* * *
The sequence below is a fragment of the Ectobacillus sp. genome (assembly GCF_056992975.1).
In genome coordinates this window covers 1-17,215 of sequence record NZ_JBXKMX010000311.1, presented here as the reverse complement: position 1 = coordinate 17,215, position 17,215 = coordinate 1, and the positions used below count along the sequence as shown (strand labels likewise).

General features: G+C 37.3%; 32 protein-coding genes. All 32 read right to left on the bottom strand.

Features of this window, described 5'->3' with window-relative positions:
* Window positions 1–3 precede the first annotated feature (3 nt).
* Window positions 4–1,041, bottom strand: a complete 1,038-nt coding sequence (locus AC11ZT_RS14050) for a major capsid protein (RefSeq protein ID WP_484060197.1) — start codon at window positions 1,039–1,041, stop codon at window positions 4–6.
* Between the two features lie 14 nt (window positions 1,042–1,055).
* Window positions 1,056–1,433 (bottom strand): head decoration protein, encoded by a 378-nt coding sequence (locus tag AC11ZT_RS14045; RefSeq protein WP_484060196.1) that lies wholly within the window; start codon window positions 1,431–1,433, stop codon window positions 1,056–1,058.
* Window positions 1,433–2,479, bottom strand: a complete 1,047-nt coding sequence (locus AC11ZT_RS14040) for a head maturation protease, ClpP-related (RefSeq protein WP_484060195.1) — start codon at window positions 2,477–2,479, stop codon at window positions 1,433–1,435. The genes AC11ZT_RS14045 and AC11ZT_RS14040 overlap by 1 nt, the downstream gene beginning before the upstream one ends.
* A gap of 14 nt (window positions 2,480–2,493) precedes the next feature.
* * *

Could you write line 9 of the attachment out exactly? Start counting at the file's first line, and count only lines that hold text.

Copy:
* Window positions 1,433–2,479, bottom strand: a complete 1,047-nt coding sequence (locus AC11ZT_RS14040) for a head maturation protease, ClpP-related (RefSeq protein WP_484060195.1) — start codon at window positions 2,477–2,479, stop codon at window positions 1,433–1,435. The genes AC11ZT_RS14045 and AC11ZT_RS14040 overlap by 1 nt, the downstream gene beginning before the upstream one ends.